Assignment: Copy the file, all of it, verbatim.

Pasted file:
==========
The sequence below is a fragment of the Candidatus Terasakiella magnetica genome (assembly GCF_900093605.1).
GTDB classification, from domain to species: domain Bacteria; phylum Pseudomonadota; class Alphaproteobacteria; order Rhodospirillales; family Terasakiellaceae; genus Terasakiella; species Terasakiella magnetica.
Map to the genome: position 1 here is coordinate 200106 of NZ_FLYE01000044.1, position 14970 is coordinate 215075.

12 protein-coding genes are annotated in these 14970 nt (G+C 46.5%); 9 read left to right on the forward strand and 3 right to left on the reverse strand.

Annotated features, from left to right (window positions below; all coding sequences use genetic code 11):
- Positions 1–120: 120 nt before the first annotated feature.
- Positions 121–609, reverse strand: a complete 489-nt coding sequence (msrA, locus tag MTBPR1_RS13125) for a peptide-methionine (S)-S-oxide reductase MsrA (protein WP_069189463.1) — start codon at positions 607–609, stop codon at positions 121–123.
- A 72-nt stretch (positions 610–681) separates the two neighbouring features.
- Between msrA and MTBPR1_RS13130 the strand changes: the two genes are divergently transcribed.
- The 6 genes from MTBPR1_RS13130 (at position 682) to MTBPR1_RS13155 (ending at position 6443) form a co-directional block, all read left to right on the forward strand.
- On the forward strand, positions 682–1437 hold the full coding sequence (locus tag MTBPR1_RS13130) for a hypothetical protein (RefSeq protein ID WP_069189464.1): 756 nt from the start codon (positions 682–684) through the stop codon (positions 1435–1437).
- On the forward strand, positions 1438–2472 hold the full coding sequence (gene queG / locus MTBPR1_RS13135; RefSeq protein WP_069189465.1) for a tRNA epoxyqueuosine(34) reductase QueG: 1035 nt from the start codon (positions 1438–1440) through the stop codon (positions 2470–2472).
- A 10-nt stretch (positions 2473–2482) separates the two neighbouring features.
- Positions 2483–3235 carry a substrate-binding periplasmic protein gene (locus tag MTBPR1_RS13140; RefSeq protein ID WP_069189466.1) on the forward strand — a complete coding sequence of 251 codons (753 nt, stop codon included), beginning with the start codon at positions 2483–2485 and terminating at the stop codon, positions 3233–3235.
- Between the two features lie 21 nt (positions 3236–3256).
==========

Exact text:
The sequence below is a fragment of the Candidatus Terasakiella magnetica genome (assembly GCF_900093605.1).
GTDB classification, from domain to species: domain Bacteria; phylum Pseudomonadota; class Alphaproteobacteria; order Rhodospirillales; family Terasakiellaceae; genus Terasakiella; species Terasakiella magnetica.
Map to the genome: position 1 here is coordinate 200106 of NZ_FLYE01000044.1, position 14970 is coordinate 215075.

12 protein-coding genes are annotated in these 14970 nt (G+C 46.5%); 9 read left to right on the forward strand and 3 right to left on the reverse strand.

Annotated features, from left to right (window positions below; all coding sequences use genetic code 11):
- Positions 1–120: 120 nt before the first annotated feature.
- Positions 121–609, reverse strand: a complete 489-nt coding sequence (msrA, locus tag MTBPR1_RS13125) for a peptide-methionine (S)-S-oxide reductase MsrA (protein WP_069189463.1) — start codon at positions 607–609, stop codon at positions 121–123.
- A 72-nt stretch (positions 610–681) separates the two neighbouring features.
- Between msrA and MTBPR1_RS13130 the strand changes: the two genes are divergently transcribed.
- The 6 genes from MTBPR1_RS13130 (at position 682) to MTBPR1_RS13155 (ending at position 6443) form a co-directional block, all read left to right on the forward strand.
- On the forward strand, positions 682–1437 hold the full coding sequence (locus tag MTBPR1_RS13130) for a hypothetical protein (RefSeq protein ID WP_069189464.1): 756 nt from the start codon (positions 682–684) through the stop codon (positions 1435–1437).
- On the forward strand, positions 1438–2472 hold the full coding sequence (gene queG / locus MTBPR1_RS13135; RefSeq protein WP_069189465.1) for a tRNA epoxyqueuosine(34) reductase QueG: 1035 nt from the start codon (positions 1438–1440) through the stop codon (positions 2470–2472).
- A 10-nt stretch (positions 2473–2482) separates the two neighbouring features.
- Positions 2483–3235 carry a substrate-binding periplasmic protein gene (locus tag MTBPR1_RS13140; RefSeq protein ID WP_069189466.1) on the forward strand — a complete coding sequence of 251 codons (753 nt, stop codon included), beginning with the start codon at positions 2483–2485 and terminating at the stop codon, positions 3233–3235.
- Between the two features lie 21 nt (positions 3236–3256).